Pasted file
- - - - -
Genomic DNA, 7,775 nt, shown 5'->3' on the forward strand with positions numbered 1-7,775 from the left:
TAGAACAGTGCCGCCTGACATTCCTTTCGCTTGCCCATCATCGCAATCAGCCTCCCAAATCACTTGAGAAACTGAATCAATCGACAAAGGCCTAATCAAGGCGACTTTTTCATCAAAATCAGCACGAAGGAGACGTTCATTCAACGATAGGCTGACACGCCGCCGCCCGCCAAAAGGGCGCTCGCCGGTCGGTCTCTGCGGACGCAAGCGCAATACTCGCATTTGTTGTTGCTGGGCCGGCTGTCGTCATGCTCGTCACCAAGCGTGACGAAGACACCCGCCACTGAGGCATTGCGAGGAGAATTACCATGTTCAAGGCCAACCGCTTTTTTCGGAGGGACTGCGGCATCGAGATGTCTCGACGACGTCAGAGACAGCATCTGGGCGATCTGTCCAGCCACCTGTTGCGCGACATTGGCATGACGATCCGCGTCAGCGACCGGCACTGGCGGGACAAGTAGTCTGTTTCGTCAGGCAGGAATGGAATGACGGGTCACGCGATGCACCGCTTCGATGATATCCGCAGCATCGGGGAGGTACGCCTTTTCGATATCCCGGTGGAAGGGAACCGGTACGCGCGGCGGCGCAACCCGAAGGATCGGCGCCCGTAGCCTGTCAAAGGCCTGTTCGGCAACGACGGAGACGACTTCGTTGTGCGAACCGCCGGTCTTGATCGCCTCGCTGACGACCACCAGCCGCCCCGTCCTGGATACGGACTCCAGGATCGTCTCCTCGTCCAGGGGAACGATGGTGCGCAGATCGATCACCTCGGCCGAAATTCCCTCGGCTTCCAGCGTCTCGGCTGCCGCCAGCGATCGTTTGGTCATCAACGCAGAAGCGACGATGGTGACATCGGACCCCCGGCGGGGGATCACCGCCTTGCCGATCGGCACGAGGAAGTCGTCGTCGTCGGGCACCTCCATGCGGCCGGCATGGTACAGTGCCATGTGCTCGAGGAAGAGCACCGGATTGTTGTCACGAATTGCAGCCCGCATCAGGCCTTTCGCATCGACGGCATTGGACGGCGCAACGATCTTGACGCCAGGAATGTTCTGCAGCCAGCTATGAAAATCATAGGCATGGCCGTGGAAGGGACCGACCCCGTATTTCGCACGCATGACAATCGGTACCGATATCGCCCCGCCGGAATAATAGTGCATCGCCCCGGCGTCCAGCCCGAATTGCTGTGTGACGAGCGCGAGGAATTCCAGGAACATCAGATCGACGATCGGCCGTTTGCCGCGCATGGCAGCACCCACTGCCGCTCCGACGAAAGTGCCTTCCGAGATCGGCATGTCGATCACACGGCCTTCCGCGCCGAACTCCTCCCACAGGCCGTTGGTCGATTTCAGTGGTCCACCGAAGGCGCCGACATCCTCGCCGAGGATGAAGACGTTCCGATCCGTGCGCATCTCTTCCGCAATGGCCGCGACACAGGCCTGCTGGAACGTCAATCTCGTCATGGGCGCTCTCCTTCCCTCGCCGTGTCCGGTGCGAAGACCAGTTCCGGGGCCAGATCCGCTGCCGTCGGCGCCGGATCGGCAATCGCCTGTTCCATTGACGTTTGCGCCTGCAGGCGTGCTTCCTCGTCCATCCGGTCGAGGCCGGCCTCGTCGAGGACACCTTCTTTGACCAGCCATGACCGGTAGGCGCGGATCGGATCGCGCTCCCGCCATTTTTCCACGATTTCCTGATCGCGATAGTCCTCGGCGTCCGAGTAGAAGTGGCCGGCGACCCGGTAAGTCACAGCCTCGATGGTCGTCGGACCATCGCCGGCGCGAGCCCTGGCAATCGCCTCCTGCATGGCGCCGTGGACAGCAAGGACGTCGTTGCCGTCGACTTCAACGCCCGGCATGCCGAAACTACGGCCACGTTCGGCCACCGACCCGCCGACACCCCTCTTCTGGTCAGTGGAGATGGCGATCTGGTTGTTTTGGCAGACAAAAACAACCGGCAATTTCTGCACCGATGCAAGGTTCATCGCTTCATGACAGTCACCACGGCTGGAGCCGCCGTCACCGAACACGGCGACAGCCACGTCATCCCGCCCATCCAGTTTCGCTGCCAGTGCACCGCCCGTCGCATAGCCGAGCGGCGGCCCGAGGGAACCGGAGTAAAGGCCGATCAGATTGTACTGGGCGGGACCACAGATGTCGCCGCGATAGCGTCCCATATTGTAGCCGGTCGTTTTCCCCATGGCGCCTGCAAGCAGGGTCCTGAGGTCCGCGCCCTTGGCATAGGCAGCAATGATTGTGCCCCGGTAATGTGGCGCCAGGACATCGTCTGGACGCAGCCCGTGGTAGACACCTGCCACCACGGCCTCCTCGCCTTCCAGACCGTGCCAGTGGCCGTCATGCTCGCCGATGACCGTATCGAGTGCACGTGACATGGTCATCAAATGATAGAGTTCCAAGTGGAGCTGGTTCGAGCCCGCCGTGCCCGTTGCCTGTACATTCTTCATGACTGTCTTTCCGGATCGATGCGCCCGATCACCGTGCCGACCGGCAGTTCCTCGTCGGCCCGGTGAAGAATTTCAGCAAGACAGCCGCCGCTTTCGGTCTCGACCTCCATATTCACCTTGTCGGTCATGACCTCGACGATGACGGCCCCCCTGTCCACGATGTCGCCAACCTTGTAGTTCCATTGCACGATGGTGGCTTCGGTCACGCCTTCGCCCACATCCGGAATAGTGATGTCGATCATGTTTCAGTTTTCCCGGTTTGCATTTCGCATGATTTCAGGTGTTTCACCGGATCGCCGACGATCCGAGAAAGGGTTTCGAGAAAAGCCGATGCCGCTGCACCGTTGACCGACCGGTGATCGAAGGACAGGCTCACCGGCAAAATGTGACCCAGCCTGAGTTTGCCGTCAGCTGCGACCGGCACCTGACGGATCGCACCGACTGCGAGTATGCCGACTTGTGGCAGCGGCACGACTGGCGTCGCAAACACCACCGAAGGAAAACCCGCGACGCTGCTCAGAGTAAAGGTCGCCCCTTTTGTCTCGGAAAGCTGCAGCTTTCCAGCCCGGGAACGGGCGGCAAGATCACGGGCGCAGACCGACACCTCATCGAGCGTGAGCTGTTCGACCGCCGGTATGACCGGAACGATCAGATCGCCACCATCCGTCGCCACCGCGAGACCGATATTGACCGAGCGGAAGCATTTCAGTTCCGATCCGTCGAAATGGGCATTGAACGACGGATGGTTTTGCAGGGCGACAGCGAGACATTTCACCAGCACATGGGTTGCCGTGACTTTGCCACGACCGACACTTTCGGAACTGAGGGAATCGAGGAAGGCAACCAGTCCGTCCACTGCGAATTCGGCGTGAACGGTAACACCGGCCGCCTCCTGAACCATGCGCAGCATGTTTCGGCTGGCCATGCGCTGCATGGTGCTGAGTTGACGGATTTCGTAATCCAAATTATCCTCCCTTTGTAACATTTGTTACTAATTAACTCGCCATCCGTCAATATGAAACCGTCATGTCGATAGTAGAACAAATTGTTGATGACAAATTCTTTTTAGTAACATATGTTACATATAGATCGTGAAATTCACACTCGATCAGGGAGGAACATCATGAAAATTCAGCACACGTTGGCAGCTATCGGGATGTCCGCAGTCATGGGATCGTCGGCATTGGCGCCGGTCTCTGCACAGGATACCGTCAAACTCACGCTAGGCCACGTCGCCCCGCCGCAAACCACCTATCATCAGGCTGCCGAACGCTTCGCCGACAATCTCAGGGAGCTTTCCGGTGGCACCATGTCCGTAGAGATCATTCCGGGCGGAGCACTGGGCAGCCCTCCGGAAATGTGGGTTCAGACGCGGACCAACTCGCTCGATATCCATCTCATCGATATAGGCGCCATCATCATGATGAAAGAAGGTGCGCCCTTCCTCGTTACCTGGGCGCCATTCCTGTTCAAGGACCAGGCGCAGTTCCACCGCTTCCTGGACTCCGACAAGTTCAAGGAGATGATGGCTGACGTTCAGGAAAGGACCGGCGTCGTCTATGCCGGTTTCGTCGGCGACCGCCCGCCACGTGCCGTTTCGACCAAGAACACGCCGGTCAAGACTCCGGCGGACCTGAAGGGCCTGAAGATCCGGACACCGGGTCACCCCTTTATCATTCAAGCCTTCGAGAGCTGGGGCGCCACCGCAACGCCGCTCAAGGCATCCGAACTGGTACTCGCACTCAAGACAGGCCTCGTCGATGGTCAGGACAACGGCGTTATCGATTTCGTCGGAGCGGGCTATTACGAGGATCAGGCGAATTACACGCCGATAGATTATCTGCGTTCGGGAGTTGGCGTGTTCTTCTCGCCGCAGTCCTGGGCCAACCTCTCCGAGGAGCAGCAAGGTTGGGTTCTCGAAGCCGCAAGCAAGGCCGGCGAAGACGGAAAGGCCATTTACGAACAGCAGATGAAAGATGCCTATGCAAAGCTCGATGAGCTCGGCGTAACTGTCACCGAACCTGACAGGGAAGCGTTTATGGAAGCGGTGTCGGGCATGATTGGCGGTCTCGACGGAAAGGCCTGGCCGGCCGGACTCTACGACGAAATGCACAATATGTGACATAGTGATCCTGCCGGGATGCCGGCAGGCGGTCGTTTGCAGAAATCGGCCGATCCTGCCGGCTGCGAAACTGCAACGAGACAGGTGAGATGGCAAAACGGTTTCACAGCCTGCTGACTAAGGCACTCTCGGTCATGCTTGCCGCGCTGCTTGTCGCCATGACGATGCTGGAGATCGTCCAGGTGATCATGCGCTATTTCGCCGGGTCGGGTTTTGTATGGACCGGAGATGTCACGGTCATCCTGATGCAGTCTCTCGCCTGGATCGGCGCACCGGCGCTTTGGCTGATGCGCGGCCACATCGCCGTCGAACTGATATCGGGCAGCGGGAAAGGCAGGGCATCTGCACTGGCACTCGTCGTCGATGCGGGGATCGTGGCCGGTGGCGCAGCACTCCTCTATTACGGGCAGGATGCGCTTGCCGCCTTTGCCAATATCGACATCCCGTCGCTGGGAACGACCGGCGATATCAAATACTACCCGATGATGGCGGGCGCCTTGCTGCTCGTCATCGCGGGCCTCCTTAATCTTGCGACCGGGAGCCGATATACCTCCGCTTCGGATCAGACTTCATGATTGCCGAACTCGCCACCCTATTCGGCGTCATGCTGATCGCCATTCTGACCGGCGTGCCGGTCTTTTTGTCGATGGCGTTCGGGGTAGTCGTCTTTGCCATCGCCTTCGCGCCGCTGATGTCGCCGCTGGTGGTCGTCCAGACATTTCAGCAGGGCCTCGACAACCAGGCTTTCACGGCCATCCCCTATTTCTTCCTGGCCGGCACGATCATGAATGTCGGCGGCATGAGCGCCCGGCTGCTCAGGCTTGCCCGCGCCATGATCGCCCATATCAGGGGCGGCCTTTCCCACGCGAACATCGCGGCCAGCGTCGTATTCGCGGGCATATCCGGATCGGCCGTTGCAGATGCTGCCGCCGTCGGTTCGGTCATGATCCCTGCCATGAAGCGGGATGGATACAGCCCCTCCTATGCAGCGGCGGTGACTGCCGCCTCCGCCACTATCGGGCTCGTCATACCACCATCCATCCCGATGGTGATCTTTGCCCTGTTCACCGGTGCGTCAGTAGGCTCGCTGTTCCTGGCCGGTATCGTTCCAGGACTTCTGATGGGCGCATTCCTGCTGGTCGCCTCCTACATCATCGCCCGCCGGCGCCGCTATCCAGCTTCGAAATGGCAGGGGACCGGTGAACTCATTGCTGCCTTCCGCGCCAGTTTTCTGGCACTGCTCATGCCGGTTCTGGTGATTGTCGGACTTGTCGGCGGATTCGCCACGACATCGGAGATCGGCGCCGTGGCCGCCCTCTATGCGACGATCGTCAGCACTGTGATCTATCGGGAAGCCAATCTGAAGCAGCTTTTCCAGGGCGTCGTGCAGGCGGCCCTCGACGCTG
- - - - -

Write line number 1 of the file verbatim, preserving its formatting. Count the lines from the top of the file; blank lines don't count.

Genomic DNA, 7,775 nt, shown 5'->3' on the forward strand with positions numbered 1-7,775 from the left: